How I perceived my body growing up has been pretty interesting. I have never thought much about my body and my body shape other than through the aspect of staying in shape. After reading excepts from Sara Grogan’s Body Image it made me think about my body a little differently. Growing up I never idolized individuals and wished I had a body like theirs. When I was an adolescent I knew that everybody has a different body, and we all look at our bodies differently. I am a semi-professional surfer and was a competitive diver/swimmer/soccer player growing up. Growing up playing so many sports I look at my body currently as a product due to years of sports. I have always looked at my body in two different ways my in-season/off-season viewpoints. In-season because when I am in season my body is more toned due to me practicing and training every day. This is a stark contrast to my off-season mode where I am practicing less and not following my diet as strictly as I should. Lately I have looked at my body and see what years of sports injuries have done to it. Wondering if my reckless nature of thinking I was indestructible when I was younger has led to my body to be where it is now. I have scars and my body isn’t perfectly level because of abuse I have put on my body.
A part in the book that intrigues me was when I began to think about it through the aspect of my ethnicity and race. She talked about the fetishes and fascination with minority bodies by the white majority (159). I remember at 16 having competitors at competitions tell me I am ultra-intimidating because of the way my body looks when I am walking up to the diving board or on the soccer field. To this day I still do use my body size and my muscles as a tool of intimidation in competitions. Thinking about how I always received praises from everybody from athletes, to coaches, to even parents of my competitors was because they looked at me as a fetish. Almost as if their internal monologue is; “look at those muscular legs and broad shoulders if only my kid could look at that,” or “I would kill for an athlete who’s an ideal physical specimen to be on my team.” So, to think it was because they looked at me almost as a stud used in breeding has me thinking about how people view my body now.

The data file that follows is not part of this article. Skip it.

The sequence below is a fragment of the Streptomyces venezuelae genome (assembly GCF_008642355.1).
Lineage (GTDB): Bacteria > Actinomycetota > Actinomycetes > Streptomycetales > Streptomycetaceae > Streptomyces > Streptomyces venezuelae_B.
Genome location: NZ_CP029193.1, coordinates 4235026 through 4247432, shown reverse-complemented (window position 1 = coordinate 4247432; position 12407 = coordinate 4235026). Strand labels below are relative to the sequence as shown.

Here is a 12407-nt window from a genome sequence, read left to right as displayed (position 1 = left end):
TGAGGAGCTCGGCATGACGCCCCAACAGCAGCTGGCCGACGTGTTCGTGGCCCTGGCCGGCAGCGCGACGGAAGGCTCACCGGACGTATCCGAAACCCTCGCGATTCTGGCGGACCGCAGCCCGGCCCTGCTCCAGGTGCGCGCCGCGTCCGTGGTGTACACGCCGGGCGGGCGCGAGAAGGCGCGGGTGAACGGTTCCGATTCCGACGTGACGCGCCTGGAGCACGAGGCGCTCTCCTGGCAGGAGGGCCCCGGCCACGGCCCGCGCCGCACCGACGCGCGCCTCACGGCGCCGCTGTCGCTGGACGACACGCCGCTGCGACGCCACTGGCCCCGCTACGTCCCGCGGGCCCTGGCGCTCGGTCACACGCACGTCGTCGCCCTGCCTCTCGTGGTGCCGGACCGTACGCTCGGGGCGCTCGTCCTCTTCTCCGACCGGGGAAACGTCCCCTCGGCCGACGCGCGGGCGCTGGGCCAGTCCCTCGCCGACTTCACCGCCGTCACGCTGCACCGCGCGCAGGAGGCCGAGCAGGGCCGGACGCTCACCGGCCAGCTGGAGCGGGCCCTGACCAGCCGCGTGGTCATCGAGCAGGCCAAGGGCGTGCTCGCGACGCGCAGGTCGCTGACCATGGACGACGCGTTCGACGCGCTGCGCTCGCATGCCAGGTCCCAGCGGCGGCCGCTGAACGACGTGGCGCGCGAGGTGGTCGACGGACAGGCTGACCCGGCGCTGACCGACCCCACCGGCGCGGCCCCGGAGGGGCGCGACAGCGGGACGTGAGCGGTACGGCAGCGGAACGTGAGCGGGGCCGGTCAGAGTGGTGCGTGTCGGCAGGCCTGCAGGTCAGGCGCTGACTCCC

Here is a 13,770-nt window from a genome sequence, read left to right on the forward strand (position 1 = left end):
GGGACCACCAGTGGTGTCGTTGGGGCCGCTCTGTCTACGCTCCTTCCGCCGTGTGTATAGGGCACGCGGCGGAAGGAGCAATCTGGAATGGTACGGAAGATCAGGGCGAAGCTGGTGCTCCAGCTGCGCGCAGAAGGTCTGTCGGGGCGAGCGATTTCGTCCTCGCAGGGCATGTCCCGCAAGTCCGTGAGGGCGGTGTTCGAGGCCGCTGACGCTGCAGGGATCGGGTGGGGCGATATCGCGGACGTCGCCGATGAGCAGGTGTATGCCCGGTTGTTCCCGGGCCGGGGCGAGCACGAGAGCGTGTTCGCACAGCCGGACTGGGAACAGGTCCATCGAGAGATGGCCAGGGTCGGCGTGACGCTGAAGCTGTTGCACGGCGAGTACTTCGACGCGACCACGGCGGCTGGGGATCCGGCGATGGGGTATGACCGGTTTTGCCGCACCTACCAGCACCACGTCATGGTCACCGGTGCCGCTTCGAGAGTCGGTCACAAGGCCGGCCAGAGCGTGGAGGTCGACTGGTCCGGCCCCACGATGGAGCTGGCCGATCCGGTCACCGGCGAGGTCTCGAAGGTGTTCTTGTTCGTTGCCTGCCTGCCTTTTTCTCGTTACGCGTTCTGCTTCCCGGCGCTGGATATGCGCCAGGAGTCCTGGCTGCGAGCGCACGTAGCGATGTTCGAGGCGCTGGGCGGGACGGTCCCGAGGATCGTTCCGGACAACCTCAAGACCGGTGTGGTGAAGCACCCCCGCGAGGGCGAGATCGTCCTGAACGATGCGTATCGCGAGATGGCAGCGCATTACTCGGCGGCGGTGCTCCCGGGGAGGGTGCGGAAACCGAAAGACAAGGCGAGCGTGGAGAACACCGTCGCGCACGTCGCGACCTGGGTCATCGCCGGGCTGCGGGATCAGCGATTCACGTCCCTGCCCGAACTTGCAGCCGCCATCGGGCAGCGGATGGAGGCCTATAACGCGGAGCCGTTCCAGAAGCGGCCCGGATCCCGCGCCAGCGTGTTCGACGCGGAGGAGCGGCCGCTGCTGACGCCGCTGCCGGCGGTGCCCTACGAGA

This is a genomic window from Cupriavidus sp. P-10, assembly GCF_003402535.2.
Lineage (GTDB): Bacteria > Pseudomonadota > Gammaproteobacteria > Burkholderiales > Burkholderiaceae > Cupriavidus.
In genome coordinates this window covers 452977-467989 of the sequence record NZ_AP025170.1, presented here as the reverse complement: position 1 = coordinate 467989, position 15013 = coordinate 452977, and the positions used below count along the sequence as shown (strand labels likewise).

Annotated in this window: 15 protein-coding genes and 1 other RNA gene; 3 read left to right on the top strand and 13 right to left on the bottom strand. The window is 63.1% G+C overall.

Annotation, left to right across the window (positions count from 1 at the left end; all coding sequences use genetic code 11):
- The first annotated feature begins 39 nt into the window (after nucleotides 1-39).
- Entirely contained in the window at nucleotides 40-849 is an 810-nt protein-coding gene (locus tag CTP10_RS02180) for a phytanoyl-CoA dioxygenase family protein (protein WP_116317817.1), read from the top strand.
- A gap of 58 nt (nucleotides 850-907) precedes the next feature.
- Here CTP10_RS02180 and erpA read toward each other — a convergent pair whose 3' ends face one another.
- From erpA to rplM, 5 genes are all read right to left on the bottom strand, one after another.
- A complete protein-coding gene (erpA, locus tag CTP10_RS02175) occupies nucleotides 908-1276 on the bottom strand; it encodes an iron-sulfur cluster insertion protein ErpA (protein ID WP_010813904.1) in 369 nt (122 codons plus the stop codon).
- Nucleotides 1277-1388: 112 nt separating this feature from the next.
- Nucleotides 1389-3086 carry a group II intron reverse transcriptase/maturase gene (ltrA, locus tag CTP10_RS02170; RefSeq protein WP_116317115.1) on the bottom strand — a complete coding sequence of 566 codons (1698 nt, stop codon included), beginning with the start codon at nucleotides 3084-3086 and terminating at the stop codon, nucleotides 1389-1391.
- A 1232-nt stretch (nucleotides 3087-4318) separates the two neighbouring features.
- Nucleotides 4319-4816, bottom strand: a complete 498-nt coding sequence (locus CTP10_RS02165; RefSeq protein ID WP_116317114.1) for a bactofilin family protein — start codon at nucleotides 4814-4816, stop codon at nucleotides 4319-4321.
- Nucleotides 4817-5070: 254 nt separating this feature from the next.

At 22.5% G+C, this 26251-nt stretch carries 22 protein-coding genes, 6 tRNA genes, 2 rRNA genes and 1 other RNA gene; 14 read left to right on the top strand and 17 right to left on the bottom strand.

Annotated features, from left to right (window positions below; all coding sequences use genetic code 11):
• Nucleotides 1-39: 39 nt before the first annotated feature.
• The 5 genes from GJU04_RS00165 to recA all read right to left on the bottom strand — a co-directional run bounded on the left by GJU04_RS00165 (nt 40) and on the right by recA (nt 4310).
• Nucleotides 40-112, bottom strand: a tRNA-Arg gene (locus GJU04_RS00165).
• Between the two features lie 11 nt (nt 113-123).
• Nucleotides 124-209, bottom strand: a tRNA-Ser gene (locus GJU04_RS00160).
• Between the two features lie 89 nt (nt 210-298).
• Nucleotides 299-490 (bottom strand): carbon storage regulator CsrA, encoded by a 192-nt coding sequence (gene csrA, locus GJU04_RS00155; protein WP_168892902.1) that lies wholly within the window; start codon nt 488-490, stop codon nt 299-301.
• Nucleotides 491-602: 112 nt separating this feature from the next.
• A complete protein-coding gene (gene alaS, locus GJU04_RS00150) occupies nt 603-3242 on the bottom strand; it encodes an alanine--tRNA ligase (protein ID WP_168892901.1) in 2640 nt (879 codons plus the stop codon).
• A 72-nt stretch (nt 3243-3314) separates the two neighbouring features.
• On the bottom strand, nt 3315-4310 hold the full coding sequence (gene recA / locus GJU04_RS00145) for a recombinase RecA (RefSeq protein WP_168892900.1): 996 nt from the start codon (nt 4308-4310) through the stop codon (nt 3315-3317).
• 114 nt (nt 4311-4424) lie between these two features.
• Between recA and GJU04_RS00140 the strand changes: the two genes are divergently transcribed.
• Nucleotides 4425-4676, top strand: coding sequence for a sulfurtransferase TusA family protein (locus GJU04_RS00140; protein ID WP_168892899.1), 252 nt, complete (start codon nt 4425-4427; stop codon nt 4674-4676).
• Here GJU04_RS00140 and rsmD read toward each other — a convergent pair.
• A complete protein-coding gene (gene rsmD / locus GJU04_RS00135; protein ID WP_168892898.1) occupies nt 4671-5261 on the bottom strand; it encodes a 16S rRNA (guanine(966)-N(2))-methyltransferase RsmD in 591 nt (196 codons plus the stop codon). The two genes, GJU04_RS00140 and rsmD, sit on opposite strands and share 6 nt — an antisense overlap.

Grogan discussed the aspect of creating your body to fit within a body type for sexual attractiveness (184). I never crafted my body to be sexually attractive but instead to be the perfect piece of equipment. Yes, I said I use my body as a piece of equipment. I didn’t create my body for sexual prowess but as a piece of equipment used to help me win my next competition. In professional surfing the surfboard your buy or choose is based around a ton of parameters from the style of wave, way you surf, down to the most important your body. My surfboards are shaped down to 1/8th an inch in certain parts of the board and most surfboards also include the liters per volume. Every surfer has a magic number they try to stay under when it comes to these parameters. If a professional surfer gains too much weight, then their magic formula is thrown out the window and it can affect their surfing completely. They will have to change everything to the thickness/length of their surfboards down to their volume. This messes everything up and it can cost them thousands of dollars in new boards. So as a surfer I try to stay within a weight I am happy with, so I don’t have to spend thousands in replacing all my boards and dramatically alter my approach to my surfing style.
In conclusion yes, I perceive my body a little different than most. Never have I thought about how I perceived my body from childhood to adulthood and if my peers had the same views as me. After reading Body Image I definitely have come to the realization that I view my body differently than most. I wonder if my views will change as I grow older and my abilities as an athlete change as well.
DT is a graduate student at Old Dominion University’s Institute for the Humanities. He earned his BA in English with an Emphasis in Journalism from Old Dominion. He is most interested with topics relating to sexuality, sex, and gender especially how these topics are discussed and viewed in various cultures and classes around the world.